Icon of the Mother of God of Cyprus
In this icon. the Mother of God is depicted sitting on a throne with the Divine Infant in Her arms. There is an angel on either side of Her.
The prototype of this holy icon manifested itself in 392 on the island of Cyprus at the tomb of Righteous Lazarus, the friend of Christ, and is kept there in a monastery. Renowned copies of the Cyprus Icon are at Moscow’s Dormition Cathedral, and in the Nikolo-Golutvin Church in the village of Stromyn outside of Moscow.
During the week of the Triumph of Orthodoxy, the Greek Synaxarion has an account of an icon which is probably the Cyprus Icon. On the island of Cyprus, a certain Arab was passing by a church dedicated to the Most Holy Theotokos. In order to display his hatred for Christianity, the man shot an arrow at an icon of the Mother of God which hung by the gate. The arrow struck the Virgin’s face, from which blood began to flow. Overcome with fear, the Arab spurred his horse and rode for home, but was struck dead before he could get there. In this way, he was punished for his impiety.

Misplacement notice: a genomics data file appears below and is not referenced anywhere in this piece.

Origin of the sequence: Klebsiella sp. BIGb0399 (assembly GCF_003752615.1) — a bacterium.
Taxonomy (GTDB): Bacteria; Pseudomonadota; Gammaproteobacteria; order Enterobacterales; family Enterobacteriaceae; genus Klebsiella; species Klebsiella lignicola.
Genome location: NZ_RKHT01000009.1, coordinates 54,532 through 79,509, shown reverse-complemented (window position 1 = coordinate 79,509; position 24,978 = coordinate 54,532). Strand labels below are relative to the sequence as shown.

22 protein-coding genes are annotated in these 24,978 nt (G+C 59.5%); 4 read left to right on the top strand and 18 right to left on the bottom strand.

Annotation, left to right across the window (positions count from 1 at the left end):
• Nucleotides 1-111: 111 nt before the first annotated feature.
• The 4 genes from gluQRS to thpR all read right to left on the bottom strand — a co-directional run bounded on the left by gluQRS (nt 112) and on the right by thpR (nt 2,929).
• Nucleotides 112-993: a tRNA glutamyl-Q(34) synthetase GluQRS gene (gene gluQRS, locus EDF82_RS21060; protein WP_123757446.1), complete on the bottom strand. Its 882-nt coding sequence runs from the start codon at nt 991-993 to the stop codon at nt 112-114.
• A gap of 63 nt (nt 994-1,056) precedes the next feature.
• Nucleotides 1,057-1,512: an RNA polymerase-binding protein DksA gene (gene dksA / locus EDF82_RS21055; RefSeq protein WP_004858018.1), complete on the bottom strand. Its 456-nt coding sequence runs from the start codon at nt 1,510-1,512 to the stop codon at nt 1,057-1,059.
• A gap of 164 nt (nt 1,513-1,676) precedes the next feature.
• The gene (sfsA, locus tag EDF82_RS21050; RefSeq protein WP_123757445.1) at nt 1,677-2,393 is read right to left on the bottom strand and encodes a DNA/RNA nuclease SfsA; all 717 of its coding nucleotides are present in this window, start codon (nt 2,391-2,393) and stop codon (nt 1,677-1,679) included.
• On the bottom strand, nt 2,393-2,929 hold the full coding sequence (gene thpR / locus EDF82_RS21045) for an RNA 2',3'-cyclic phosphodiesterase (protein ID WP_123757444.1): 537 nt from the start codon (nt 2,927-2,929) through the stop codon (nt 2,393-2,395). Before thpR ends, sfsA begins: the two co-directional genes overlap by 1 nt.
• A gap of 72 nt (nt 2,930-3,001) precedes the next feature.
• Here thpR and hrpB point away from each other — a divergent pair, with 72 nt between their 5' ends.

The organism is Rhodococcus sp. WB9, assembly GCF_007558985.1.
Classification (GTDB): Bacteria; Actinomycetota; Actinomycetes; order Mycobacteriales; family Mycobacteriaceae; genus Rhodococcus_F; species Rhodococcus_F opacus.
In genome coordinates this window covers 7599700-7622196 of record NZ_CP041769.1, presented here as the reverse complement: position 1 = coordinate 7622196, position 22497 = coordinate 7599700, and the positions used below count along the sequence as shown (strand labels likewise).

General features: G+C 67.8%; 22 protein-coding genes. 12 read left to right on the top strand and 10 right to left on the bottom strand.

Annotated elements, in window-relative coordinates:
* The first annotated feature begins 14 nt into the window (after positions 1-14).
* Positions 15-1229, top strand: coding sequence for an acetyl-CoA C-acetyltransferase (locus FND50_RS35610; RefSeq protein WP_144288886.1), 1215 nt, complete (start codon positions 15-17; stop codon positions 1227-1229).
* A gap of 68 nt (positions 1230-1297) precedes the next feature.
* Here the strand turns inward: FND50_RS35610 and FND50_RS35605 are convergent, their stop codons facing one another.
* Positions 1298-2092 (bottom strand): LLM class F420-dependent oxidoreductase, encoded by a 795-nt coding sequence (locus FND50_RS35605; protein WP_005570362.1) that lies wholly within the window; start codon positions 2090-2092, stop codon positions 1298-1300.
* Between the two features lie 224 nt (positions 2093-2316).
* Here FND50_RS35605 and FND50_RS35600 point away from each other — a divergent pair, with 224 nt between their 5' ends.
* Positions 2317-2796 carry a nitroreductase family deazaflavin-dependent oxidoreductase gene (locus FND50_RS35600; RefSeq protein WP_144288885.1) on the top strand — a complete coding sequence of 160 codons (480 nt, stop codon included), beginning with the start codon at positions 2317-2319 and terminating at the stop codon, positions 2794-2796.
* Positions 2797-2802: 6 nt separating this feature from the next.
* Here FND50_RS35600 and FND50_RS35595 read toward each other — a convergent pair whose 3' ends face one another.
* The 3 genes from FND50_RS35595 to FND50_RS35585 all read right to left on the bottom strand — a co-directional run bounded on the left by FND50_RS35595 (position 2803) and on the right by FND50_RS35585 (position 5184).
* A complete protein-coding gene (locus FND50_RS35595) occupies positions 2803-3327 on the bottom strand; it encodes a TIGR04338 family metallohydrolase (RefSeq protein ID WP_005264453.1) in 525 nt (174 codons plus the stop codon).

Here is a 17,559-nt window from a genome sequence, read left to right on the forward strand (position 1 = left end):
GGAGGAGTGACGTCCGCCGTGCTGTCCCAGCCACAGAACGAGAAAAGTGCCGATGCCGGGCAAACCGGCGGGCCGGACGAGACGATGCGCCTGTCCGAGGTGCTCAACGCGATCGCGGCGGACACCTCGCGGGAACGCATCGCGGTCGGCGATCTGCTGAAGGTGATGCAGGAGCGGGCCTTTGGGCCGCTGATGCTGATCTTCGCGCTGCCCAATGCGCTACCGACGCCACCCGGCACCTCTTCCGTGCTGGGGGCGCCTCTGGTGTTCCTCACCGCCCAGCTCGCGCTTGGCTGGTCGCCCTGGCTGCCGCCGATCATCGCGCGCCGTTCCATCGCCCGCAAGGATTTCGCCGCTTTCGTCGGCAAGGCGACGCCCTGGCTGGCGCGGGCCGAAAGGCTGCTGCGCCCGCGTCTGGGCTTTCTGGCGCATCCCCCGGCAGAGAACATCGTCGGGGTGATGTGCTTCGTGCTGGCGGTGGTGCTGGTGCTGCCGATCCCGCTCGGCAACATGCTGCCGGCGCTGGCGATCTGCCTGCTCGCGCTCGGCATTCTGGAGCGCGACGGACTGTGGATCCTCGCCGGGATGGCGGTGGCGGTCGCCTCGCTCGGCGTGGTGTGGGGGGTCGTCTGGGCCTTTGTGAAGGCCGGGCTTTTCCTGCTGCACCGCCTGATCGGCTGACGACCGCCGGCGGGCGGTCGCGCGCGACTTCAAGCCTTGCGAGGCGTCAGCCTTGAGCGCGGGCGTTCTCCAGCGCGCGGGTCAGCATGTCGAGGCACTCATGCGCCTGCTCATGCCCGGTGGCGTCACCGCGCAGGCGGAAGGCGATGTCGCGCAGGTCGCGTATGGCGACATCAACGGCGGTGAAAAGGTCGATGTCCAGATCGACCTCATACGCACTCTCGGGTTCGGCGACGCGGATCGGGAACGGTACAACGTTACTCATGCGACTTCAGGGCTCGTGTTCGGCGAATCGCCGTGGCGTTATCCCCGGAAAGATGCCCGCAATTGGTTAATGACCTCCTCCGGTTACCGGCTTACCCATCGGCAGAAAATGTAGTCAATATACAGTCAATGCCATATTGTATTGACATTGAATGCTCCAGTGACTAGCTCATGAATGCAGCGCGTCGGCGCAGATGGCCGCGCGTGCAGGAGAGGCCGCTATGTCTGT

Other days commemorating the Cyprus Icon are the Day of the Holy Spirit, April 20, and July 9. Some copies of the Cyprus Icon have additional names such as “Cleansing,” “Knife,” and “Hawk.”
The “Stromyn” Cyprus Icon became famous in 1841. An eighteen-year-old girl from Stromyn, a village not far from Moscow, was close to death from an illness. In a dream, she saw the Cyprus Icon standing over the entrance to the church, and a voice came from the icon: “Take me into your home and have the priest serve a Molieben with the Blessing of Water, and you will be cured.”
The sick girl was brought to the church and located the icon after a long search. She obeyed the command of the Most Holy Theotokos, and after the Molieben, she felt strong enough to carry the icon back to the church herself. Shortly thereafter, she was completely healed. The “Stromyn” Cyprus Icon continued to work miracles of healing, which the rector of the church reported to the holy Metropolitan Philaret of Moscow.
By permission of the Orthodox Church in America (www.oca.org)